Tuberculosis or TB was a fatal disease until very recently when its treatment was discovered, if detected at an early stage. The government of India has been conducting many awareness campaigns to spread basic knowledge about the symptoms and treatment of TB among the public. However, despite many advertisements, celebrity endorsements and medical reach-out, there still exists many myths around TB which prevents people from identifying the symptoms, which leads to ignorance and then by the time they realize how sick they are, it becomes too late to treat them.
Therefore, in order to create awareness in our project area, the Infectious Diseases team decided to organise an awareness rally in Bhandup area, an area with a number of slums, coexisting with upcoming posh and luxurious residential complexes situated in the northern part of Mumbai.
The rally included a lot of slogans on how to identify the symptoms of TB by ourselves, when to approach a doctor (eg: if cough lasts more than two weeks, we must get ourselves tested for TB) etc. Through the two kilometer stretch of the rally, many pamphlets were also given out to the slum citizens and some also came forward to ask out team members some doubts about the topic. Over the hour long peaceful rally with posters, banners, slogans and a rickshaw paving way for the message to be visible to all bystanders and citizens on the route of rally, there were more than 150 people, who are part of Mumbai Smiles, as teachers, assistants, LSE Animator, and some beneficiaries as well, who decided to join us in the rally.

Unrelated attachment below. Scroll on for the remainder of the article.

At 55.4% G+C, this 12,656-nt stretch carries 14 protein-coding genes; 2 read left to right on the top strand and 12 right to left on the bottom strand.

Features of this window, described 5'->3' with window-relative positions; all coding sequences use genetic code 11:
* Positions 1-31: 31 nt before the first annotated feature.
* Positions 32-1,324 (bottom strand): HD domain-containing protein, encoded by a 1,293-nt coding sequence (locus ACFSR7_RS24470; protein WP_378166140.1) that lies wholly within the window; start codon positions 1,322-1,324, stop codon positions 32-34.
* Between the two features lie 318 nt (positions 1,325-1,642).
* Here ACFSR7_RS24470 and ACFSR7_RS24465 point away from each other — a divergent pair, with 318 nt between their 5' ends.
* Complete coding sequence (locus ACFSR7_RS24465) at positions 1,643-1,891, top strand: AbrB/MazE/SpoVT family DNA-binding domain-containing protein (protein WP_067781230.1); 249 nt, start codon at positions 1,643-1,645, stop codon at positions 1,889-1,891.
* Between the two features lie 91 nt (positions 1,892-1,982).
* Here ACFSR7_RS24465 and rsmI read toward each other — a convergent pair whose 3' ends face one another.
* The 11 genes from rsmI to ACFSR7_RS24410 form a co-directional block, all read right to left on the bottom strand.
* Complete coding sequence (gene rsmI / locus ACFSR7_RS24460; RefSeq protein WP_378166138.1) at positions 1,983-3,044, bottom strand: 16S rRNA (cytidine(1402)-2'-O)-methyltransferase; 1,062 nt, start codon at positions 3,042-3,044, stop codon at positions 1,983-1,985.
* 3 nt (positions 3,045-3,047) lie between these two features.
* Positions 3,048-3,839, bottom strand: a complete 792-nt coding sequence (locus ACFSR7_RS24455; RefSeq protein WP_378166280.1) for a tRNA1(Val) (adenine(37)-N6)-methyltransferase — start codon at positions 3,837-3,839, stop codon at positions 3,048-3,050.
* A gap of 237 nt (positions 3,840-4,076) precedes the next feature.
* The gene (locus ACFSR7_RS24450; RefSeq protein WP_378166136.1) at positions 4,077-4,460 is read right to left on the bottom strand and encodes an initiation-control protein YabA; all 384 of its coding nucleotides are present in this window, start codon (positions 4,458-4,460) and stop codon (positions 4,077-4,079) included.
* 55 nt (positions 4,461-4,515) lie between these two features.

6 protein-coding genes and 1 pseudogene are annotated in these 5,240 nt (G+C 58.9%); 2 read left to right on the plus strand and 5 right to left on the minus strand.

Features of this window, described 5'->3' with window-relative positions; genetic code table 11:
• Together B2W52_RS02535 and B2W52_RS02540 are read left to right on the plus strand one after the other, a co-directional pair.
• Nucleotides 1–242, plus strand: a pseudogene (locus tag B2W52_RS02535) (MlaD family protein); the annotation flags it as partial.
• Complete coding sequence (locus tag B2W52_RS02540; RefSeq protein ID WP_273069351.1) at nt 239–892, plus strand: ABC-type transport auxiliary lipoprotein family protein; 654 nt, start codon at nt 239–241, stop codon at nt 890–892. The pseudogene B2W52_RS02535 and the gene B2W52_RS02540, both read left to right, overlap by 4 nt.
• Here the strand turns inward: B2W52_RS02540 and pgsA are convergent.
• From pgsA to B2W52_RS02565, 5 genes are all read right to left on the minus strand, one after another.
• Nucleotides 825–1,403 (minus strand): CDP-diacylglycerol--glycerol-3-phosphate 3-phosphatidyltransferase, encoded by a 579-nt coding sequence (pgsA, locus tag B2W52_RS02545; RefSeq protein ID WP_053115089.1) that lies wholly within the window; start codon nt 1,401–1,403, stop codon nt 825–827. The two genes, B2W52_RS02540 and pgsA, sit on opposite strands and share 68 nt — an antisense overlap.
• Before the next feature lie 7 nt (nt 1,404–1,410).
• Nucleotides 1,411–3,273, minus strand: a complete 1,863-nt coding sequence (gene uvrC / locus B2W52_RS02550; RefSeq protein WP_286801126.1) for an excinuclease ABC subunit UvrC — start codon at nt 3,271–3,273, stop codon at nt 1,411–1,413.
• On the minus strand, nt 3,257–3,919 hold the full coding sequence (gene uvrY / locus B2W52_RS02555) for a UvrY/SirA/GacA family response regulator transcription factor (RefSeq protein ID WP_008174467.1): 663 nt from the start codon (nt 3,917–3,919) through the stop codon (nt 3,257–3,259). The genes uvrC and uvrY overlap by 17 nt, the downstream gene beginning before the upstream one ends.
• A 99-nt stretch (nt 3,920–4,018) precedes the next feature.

This rally was made possible with the support of Mumbai Municipal Corporation and its officers and public servants, including ex-Mayor of Mumbai city, Assistant Commissioner, Medical Officers, MLA and Corporator, who also felicitated 15 of our bravest beneficiaries who have fought with TB and emerged victorious before the start of the rally as it proves to be very encouraging for the patients and their parents alike, as also motivates others t get over their initial inhibitions to come forward with this diseases as it is looked down upon by the society in general. And that is why this activity is an important one which our Infectious Diseases team conducts every year!